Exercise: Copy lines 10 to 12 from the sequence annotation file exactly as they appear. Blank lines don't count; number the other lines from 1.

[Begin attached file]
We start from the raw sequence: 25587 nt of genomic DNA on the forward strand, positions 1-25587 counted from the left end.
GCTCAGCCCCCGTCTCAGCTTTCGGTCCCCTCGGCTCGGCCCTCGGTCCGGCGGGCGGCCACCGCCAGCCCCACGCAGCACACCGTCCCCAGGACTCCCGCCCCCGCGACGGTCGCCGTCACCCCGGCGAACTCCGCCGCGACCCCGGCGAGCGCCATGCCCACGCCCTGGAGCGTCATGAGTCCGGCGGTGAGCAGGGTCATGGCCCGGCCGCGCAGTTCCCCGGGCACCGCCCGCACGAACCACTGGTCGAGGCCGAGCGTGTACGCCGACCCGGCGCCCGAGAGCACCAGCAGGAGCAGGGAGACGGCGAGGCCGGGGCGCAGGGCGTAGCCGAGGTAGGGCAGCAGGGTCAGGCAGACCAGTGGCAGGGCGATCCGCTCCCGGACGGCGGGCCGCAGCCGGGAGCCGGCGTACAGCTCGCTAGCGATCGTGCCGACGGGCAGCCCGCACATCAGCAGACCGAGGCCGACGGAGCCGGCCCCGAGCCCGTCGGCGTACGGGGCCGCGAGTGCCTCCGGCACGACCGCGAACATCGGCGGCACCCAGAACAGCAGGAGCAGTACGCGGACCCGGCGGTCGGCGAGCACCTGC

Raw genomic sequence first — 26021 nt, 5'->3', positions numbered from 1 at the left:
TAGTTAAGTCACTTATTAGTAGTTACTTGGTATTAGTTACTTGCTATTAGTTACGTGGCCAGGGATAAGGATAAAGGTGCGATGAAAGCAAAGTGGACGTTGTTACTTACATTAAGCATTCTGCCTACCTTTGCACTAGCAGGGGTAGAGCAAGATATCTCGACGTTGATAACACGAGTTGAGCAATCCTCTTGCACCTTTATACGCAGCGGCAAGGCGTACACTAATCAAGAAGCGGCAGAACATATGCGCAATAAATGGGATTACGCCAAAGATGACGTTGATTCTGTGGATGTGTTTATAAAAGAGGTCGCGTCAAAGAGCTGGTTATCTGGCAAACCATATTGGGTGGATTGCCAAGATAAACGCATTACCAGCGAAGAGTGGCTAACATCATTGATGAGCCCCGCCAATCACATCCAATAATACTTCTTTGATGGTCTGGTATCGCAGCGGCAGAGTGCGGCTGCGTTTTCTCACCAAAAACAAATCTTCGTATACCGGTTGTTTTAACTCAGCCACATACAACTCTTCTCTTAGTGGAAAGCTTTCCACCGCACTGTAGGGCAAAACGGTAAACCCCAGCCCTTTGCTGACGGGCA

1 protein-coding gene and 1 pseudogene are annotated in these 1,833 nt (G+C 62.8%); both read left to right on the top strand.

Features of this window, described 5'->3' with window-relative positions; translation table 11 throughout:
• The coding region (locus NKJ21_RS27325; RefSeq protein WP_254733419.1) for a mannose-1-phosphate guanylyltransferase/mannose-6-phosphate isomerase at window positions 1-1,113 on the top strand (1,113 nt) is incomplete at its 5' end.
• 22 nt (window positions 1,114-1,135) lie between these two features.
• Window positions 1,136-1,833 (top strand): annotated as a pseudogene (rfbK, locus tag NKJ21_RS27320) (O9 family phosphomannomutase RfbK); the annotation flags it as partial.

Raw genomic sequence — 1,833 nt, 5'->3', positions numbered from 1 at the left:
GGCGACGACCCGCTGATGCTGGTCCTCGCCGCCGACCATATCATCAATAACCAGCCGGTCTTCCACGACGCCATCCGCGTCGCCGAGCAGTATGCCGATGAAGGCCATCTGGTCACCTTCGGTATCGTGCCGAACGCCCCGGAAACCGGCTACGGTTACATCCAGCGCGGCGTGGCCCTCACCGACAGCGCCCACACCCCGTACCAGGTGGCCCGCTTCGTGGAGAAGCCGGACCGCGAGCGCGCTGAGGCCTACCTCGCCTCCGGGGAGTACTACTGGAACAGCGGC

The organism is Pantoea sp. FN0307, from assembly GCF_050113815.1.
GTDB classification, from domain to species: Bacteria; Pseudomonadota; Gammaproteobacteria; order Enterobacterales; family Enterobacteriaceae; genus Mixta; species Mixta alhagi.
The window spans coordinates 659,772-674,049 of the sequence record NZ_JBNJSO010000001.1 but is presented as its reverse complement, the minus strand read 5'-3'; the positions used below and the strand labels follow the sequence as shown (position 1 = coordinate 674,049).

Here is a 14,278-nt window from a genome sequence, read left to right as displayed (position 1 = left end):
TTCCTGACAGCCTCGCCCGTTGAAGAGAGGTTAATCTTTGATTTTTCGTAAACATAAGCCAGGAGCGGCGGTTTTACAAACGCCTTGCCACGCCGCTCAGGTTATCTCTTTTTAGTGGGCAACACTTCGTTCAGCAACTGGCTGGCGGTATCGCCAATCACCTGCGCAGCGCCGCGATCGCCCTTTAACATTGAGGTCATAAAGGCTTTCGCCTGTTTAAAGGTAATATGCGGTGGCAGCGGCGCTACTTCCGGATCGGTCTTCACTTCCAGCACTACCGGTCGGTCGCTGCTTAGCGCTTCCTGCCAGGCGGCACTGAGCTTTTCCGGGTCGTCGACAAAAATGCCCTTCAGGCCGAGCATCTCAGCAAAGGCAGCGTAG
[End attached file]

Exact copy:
Raw genomic sequence — 1,833 nt, 5'->3', positions numbered from 1 at the left:
GGCGACGACCCGCTGATGCTGGTCCTCGCCGCCGACCATATCATCAATAACCAGCCGGTCTTCCACGACGCCATCCGCGTCGCCGAGCAGTATGCCGATGAAGGCCATCTGGTCACCTTCGGTATCGTGCCGAACGCCCCGGAAACCGGCTACGGTTACATCCAGCGCGGCGTGGCCCTCACCGACAGCGCCCACACCCCGTACCAGGTGGCCCGCTTCGTGGAGAAGCCGGACCGCGAGCGCGCTGAGGCCTACCTCGCCTCCGGGGAGTACTACTGGAACAGCGGC

The organism is Pantoea sp. FN0307, from assembly GCF_050113815.1.